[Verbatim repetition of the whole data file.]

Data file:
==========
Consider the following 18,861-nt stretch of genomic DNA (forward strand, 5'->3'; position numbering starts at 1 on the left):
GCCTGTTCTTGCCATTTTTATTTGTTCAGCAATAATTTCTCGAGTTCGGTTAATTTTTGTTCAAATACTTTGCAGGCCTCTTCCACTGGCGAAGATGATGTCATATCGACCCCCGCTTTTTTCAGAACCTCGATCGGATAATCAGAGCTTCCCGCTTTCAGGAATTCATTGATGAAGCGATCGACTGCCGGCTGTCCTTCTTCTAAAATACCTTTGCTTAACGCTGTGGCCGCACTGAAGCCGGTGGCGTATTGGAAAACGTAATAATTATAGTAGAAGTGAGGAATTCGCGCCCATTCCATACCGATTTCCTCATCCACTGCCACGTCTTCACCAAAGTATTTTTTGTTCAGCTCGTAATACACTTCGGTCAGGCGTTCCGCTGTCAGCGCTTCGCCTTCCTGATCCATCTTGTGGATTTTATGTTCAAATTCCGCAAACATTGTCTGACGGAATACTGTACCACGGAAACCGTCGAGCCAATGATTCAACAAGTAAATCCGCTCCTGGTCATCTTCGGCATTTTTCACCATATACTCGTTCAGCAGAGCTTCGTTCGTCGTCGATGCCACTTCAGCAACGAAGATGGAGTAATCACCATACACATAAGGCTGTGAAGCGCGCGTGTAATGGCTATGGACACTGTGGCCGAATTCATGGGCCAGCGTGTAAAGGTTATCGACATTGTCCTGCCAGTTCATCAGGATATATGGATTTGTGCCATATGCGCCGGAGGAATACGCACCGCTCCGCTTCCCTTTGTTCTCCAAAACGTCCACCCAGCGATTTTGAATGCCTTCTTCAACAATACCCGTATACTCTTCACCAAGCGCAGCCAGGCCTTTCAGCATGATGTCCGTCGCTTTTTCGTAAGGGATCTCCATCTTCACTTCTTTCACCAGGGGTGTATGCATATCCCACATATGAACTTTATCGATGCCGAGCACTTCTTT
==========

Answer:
Consider the following 18,861-nt stretch of genomic DNA (forward strand, 5'->3'; position numbering starts at 1 on the left):
GCCTGTTCTTGCCATTTTTATTTGTTCAGCAATAATTTCTCGAGTTCGGTTAATTTTTGTTCAAATACTTTGCAGGCCTCTTCCACTGGCGAAGATGATGTCATATCGACCCCCGCTTTTTTCAGAACCTCGATCGGATAATCAGAGCTTCCCGCTTTCAGGAATTCATTGATGAAGCGATCGACTGCCGGCTGTCCTTCTTCTAAAATACCTTTGCTTAACGCTGTGGCCGCACTGAAGCCGGTGGCGTATTGGAAAACGTAATAATTATAGTAGAAGTGAGGAATTCGCGCCCATTCCATACCGATTTCCTCATCCACTGCCACGTCTTCACCAAAGTATTTTTTGTTCAGCTCGTAATACACTTCGGTCAGGCGTTCCGCTGTCAGCGCTTCGCCTTCCTGATCCATCTTGTGGATTTTATGTTCAAATTCCGCAAACATTGTCTGACGGAATACTGTACCACGGAAACCGTCGAGCCAATGATTCAACAAGTAAATCCGCTCCTGGTCATCTTCGGCATTTTTCACCATATACTCGTTCAGCAGAGCTTCGTTCGTCGTCGATGCCACTTCAGCAACGAAGATGGAGTAATCACCATACACATAAGGCTGTGAAGCGCGCGTGTAATGGCTATGGACACTGTGGCCGAATTCATGGGCCAGCGTGTAAAGGTTATCGACATTGTCCTGCCAGTTCATCAGGATATATGGATTTGTGCCATATGCGCCGGAGGAATACGCACCGCTCCGCTTCCCTTTGTTCTCCAAAACGTCCACCCAGCGATTTTGAATGCCTTCTTCAACAATACCCGTATACTCTTCACCAAGCGCAGCCAGGCCTTTCAGCATGATGTCCGTCGCTTTTTCGTAAGGGATCTCCATCTTCACTTCTTTCACCAGGGGTGTATGCATATCCCACATATGAACTTTATCGATGCCGAGCACTTCTTT